Dove just announced it will restore and protect 20,000 hectares of woodland in Northern Sumatra, Indonesia through its Forest Restoration Project. That’s approximately twice the size of Paris and the equivalent of 3 million trees.
The Unilever-owned personal care brand launched the project on Saturday to coincide with World Environment Day, will focus on the Northern Sumatran lowland rainforests, some of the most biodiverse ecosystems in the entire world.
Over the next five years, Dove will work with American nonprofit Conservation International and the Indonesian government on reforestation efforts. The work will fall under the umbrella of the Unilever Climate & Nature Fund initiative, which has pledged a total of €1 billion to restore and support the natural world.
In addition to the The Dove Forest Restoration ProjectUnilever itself has also committed to regenerating 1.5 million hectares of land, forest, and oceans by 2030. According to the company, this is more land than it requires to grow the ingredients used for its various beauty and personal care products.
“When a brand like Dove puts climate change and nature at the heart of its purpose, the impact is game-changing,” said M. Sanjayan, CEO of Conservation International, in a press release.
“Together, Dove, Conservation International and Indonesia’s leadership will build on the work we have started with Unilever to protect and restore this region, its wildlife, and support its communities,” added Sanjayan.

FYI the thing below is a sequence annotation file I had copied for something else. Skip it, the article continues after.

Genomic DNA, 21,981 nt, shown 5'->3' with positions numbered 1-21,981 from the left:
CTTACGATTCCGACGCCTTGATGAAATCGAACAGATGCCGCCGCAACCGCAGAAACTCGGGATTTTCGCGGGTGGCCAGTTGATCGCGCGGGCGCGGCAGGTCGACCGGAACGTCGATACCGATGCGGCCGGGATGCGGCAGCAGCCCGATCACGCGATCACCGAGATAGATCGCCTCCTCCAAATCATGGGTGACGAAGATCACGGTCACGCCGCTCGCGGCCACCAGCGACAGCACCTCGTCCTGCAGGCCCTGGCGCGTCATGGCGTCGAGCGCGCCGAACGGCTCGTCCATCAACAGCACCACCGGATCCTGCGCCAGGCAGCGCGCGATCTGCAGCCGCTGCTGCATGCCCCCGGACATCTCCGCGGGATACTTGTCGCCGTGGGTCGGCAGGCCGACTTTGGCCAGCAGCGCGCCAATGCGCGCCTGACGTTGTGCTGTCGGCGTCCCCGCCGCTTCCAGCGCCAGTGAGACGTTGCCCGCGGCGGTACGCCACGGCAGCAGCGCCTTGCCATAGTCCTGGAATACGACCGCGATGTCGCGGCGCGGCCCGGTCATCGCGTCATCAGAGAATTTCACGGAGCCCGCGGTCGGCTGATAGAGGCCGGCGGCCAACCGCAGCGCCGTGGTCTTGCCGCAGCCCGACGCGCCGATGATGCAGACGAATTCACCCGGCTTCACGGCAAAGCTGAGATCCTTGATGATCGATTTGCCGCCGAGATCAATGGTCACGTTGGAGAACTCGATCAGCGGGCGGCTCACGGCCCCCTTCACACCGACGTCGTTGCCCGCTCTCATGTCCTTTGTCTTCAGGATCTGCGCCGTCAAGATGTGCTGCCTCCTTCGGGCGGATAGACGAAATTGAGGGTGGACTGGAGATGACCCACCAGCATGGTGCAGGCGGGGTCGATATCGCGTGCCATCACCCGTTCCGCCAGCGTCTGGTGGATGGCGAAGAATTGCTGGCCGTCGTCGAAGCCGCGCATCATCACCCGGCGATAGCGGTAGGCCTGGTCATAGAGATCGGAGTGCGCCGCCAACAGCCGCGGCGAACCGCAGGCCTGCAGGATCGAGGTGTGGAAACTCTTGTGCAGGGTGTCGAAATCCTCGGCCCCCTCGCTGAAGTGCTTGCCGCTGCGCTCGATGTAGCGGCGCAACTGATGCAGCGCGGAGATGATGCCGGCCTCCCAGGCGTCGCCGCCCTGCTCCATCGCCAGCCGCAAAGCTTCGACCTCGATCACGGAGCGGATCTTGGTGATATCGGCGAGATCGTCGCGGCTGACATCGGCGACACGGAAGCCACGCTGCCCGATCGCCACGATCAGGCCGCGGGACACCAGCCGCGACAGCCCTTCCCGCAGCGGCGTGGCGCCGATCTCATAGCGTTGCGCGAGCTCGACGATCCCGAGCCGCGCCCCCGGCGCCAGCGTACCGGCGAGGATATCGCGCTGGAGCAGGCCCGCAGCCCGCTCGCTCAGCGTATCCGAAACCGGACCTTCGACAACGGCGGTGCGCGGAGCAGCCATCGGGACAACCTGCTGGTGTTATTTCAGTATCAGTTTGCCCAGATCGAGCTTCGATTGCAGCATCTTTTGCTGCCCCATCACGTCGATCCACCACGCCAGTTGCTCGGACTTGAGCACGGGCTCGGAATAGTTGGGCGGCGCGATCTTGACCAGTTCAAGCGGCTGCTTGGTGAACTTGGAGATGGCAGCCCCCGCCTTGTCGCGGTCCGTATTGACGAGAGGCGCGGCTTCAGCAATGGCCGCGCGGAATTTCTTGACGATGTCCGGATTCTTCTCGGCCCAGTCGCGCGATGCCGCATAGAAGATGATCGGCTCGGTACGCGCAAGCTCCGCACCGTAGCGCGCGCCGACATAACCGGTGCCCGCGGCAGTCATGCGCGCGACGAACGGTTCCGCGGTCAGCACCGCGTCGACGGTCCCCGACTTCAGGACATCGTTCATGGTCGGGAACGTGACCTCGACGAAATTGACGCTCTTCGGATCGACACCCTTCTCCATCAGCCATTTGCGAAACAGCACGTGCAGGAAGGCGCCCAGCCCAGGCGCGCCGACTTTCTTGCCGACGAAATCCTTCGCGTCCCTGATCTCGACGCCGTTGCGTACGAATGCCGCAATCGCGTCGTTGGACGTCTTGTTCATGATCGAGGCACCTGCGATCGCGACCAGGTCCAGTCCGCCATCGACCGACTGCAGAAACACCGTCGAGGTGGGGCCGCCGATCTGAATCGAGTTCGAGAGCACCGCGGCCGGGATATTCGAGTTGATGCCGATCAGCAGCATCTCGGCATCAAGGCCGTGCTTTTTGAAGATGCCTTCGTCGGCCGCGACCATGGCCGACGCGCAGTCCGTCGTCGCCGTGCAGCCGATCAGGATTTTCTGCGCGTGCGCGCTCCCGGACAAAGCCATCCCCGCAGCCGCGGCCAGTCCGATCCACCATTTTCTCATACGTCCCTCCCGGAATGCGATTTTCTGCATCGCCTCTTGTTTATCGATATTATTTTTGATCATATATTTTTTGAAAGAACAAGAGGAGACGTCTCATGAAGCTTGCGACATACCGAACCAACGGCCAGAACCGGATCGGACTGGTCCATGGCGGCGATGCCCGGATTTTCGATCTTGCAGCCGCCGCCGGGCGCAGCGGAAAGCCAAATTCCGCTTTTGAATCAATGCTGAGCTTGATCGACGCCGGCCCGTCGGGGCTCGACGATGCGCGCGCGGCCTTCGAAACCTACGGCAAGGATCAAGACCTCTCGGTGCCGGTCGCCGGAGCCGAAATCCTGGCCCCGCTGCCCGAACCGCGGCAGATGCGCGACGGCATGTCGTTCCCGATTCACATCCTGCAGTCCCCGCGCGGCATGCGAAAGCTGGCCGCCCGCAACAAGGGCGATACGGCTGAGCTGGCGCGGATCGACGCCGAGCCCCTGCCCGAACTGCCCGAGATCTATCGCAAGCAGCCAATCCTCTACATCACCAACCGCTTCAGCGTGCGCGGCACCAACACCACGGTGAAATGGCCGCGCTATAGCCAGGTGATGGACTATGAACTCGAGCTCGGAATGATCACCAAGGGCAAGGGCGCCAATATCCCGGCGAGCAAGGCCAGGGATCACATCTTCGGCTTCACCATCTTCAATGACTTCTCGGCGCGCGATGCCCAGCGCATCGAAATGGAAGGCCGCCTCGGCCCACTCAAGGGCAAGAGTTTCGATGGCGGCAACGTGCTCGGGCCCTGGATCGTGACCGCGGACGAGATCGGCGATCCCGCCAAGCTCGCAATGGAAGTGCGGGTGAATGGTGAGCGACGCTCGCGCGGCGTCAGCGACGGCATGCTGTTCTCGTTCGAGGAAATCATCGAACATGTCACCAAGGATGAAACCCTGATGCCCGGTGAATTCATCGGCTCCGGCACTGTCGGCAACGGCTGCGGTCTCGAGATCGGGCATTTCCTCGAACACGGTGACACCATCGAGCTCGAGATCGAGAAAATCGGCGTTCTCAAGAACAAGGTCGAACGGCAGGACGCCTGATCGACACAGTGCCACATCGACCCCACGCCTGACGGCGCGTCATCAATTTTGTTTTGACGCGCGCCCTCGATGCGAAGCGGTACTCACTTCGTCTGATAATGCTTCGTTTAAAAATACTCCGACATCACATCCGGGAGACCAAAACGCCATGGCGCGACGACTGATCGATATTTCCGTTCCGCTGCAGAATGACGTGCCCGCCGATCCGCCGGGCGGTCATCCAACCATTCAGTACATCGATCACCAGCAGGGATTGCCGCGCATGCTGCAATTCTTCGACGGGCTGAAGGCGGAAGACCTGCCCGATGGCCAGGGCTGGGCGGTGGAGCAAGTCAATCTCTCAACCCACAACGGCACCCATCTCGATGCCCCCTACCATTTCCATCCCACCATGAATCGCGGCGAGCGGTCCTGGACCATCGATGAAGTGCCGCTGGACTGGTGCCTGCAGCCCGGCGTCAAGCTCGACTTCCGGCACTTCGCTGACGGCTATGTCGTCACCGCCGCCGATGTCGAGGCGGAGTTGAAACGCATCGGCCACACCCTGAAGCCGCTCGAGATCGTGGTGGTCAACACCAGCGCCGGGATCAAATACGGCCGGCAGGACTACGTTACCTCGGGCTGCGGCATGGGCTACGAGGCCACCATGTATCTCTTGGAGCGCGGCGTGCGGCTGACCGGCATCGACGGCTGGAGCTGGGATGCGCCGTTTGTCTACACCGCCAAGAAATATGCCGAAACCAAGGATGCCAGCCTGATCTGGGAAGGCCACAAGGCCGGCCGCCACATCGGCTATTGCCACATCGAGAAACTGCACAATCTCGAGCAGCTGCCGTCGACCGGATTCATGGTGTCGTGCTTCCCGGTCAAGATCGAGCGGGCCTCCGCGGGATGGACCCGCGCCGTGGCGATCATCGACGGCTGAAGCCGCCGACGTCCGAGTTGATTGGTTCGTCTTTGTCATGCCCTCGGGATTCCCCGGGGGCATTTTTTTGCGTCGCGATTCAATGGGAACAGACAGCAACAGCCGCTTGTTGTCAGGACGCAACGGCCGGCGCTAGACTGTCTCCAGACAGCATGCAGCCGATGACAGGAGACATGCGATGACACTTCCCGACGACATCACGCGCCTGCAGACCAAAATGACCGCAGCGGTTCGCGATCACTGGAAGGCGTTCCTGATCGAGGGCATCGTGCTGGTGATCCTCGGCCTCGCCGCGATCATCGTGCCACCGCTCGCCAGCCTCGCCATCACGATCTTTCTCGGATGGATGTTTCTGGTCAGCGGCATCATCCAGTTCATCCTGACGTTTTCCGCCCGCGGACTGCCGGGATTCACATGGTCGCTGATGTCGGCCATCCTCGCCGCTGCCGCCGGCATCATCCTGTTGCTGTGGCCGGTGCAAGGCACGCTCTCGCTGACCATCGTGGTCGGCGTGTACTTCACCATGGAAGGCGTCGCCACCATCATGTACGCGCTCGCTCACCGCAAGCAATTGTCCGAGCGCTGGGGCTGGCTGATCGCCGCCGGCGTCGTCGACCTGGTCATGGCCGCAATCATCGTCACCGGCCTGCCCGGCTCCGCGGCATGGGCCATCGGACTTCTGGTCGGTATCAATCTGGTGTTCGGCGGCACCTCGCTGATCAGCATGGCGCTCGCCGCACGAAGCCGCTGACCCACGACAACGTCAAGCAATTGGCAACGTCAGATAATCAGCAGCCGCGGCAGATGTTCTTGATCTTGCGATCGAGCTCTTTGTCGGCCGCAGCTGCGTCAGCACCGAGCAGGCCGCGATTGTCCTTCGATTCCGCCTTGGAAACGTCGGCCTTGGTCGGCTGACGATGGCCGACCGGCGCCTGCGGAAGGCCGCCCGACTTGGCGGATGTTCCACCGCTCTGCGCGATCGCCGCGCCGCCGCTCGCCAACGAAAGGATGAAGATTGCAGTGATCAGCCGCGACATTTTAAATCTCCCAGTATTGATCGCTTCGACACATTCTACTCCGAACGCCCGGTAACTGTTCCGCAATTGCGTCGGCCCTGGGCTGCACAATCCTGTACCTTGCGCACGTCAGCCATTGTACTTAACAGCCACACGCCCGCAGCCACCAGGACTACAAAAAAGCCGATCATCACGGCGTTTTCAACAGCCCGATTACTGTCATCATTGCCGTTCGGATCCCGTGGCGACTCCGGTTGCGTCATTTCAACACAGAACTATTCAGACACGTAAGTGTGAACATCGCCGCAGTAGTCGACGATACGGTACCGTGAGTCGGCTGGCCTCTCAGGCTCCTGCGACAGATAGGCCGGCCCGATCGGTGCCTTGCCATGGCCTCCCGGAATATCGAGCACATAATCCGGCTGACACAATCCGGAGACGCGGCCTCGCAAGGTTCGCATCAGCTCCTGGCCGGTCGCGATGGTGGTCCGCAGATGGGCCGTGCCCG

Why Are Dove’s Reforestation Efforts Important?
Sumatra and Borneo are the only places where tigers, rhinos, orangutans, and elephants live together. Since 1995, more than 400 species have been documented on the islands, including more than 50 that were completely new to science.
The native Sumatran tiger, rhino, clouded leopard, and langur are all endangered, as are the Malayan tapir, Sunda pangolin, and Sambar deer. Currently, the primary threat to Northern Sumatra’s flora and fauna is deforestation, driven for the most part by agricultural development and expanding palm oil plantations.
In addition to threatening wildlife, deforestation also reduces rainforests’ capacity for carbon capture, while many of the methods used to remove trees — such as fire — result in further harmful emissions. Six to eight percent of global emissions come from Indonesian deforestation.
‘Can we really celebrate beauty if it comes at the cost of the planet?’
According to Dove, its forest restoration efforts will capture over 300,000 tons of CO2 from the air and prevent the release of 200,000 additional tons of CO2e emissions.
The project also aims to support the 16,000 people who live in the region, establishing forest nurseries, offering technical support and training, and “improving livelihoods.” Simultaneously, the Coalition of Sustainable Livelihoods — of which Unilever is a partner — aims to accelerate sustainable economic development in North Sumatra.
“Can we really celebrate beauty if it comes at the cost of the planet? The answer is no,” Alessandro Manfredi, global executive vice president of Dove, told New Beauty. “We must demand action and care that goes further, both from ourselves and from the beauty industry at large.”
The Dove Forest Restoration Project marks one of the most significant environmental protection efforts by a beauty brand to date, and has been celebrated by industry groups and environmental organizations.
However, it comes at a time when many companies are making pledges with as-yet-unproven results, and both Dove and Unilever have been accused of greenwashing (and woke-washing) multiple times in many different areas, including palm oil-related deforestation.
For tips on how to identify greenwashing (and related terms such as “eco-friendly”), check out LIVEKINDLY’s guide here.